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While mainstream record buyers may know Freda Payne as the voice behind the '70s classic "Band Of Gold," soul music lovers are familiar with the Detroit-born songstress through her albums for Invictus, ABC, Capitol and Sutra (and early on, for Impulse! and MGM). Although she's been consistently busy in musicals like the award-winning "Blues In The Night," "Sophisticated Ladies," "Ain't Misbehavin'" and "Jelly's Last Jam" and has made appearances in the films "Nutty Professor II" and "Ragdoll," Freda hasn't made a new pop/R&B album in almost seven years. Originally recorded in 1994, her "Live" set was reissued by Varese Vintage in 1997; and since then, she's done one Christmas album - "Freda & Friends" with guests O.C. Smith, Cuba Gooding and sister Scherrie Payne, for Dove Audio.

All of which is why the release of a new Payne CD is indeed welcome to her many fans the world over. Released on the Volt label, "Come See About Me" (named after Freda's cover of The Supremes' chestnut) is an eleven-track set produced by Fantasy staff producer Fred Pittman, Preston Glass and co-produced by Steve Fontano. In addition to several original tunes, Freda brings her special vocal magic to Billy Vera's "At This Moment" (an undoubted highlight) and Tom Jones' "I'll Never Fall In Love Again" while giving Petula Clark's 1966 "I Couldn't Live Without Your Love" a soulful workout. A strong duet with former Temptation Ali Ollie Woodson on the tune "Just Like That" closes out the album and Freda sounds in fine form throughout on songs like "Let's Make Beautiful Music" and "You Complete Me."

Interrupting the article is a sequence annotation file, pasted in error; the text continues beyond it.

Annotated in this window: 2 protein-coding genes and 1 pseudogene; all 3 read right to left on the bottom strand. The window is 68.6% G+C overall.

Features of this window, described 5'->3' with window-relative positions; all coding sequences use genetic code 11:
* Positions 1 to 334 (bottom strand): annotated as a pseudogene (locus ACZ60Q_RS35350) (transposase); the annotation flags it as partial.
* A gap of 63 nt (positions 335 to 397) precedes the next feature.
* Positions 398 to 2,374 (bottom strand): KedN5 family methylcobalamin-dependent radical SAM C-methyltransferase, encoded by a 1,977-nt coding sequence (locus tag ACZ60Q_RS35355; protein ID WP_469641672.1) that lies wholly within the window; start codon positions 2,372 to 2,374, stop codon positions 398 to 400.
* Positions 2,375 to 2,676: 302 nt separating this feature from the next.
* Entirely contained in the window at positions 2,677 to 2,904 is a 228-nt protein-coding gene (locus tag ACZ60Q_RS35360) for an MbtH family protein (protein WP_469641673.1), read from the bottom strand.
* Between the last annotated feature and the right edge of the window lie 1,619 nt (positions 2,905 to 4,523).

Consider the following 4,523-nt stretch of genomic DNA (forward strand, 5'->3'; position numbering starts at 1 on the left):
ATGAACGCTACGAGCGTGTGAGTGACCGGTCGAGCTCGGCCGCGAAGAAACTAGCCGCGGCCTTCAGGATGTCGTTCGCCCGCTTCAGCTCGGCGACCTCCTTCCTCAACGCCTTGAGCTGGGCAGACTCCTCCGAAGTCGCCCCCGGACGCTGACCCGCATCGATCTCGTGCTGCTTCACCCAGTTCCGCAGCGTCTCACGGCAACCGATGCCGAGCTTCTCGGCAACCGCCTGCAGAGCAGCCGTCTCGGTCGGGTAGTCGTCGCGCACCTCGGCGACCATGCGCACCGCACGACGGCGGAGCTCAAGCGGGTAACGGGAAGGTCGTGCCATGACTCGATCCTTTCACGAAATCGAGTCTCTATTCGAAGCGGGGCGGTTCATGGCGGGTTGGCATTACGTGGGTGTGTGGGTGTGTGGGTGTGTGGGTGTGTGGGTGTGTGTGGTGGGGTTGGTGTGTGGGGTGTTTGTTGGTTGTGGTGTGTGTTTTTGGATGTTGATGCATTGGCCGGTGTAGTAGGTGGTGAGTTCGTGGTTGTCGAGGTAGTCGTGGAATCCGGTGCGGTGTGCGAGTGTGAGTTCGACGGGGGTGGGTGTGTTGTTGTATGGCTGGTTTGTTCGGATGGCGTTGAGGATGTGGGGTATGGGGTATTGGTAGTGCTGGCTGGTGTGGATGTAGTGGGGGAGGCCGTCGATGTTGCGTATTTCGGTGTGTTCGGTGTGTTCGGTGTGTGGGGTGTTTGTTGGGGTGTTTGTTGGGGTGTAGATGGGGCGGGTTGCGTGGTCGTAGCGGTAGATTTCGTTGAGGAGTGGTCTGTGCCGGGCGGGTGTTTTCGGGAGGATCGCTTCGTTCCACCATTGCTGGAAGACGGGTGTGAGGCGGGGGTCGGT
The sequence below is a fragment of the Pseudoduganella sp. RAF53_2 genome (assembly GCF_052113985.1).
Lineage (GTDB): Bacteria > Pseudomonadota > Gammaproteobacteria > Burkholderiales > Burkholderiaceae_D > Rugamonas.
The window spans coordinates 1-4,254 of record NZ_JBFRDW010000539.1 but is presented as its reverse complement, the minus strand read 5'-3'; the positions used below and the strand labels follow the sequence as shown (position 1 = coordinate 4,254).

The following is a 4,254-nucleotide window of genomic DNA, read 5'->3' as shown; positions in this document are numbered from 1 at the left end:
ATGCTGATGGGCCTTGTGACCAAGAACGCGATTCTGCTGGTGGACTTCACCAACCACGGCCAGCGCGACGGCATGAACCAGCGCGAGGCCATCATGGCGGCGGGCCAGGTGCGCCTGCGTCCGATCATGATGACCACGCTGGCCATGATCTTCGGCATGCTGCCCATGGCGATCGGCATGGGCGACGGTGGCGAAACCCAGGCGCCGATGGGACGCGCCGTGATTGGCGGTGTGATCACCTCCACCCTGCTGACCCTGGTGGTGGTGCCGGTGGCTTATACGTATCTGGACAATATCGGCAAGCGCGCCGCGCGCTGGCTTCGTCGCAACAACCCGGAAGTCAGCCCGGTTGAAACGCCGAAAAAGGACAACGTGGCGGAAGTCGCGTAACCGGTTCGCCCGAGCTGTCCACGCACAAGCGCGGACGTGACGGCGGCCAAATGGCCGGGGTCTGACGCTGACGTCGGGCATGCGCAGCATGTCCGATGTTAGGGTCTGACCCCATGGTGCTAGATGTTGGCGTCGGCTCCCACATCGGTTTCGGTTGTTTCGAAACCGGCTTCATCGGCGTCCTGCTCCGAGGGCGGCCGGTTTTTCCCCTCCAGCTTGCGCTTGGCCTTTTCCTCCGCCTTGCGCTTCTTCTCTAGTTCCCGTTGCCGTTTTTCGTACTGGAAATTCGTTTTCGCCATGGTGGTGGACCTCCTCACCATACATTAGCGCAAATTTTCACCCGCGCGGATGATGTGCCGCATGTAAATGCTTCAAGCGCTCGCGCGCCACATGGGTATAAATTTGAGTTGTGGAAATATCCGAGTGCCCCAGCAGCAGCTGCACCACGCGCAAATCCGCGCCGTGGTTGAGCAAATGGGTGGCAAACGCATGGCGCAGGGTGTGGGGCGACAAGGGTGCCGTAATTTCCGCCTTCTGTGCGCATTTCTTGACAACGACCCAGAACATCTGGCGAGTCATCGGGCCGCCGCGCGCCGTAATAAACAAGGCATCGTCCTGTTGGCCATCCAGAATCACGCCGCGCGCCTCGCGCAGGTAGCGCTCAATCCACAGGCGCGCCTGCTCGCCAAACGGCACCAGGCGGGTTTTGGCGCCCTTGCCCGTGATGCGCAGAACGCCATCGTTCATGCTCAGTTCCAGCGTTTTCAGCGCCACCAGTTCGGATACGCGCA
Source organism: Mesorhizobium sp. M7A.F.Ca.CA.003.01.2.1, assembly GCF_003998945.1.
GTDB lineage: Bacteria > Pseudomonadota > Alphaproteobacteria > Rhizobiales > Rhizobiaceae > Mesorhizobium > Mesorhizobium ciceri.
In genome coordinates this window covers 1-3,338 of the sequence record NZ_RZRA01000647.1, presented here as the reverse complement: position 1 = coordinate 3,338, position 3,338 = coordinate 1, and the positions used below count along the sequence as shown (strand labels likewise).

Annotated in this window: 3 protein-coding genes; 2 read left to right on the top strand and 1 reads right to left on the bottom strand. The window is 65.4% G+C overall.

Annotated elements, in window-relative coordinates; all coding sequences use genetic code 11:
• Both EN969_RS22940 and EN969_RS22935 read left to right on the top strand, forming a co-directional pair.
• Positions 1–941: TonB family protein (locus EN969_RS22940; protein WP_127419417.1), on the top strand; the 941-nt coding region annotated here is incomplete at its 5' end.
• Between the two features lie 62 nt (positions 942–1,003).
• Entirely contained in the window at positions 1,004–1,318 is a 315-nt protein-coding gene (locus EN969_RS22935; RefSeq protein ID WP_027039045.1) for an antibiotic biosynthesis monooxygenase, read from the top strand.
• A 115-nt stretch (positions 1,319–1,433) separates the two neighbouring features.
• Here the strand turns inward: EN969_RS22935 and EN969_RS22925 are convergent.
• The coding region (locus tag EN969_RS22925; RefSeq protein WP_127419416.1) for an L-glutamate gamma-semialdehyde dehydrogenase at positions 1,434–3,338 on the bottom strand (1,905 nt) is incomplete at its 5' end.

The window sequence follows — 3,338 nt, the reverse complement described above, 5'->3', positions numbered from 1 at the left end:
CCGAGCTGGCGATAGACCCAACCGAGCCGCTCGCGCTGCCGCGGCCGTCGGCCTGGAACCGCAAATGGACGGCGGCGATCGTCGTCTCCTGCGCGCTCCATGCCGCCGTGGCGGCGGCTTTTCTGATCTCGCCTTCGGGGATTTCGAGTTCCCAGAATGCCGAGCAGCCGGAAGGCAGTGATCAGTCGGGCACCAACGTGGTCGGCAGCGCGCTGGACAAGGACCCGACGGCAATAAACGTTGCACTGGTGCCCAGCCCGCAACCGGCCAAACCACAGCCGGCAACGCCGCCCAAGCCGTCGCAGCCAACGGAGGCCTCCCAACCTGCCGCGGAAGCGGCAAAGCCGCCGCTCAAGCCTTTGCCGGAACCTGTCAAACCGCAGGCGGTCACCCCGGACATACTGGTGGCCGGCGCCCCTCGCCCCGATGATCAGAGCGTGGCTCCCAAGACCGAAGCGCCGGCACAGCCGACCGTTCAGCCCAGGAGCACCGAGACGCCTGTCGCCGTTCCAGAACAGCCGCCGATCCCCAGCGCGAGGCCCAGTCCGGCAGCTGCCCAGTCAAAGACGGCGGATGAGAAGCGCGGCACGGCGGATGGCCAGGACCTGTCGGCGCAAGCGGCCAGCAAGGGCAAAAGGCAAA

While renowned stylist Rudy Calvo prepares Freda for a shoot with top class photographer Alan Mercer (specifically for the David Nathan website's new series, "Soul Portraits"), we talk about the new album and reflects on an illustrious career. "I'd kinda given up on recording for a while," Freda notes, "because it's difficult for veteran artists like myself to get a record deal. The companies all want 'the next big thing' and like some of my colleagues, I was considering doing my own thing, putting out a record independently and through the Internet."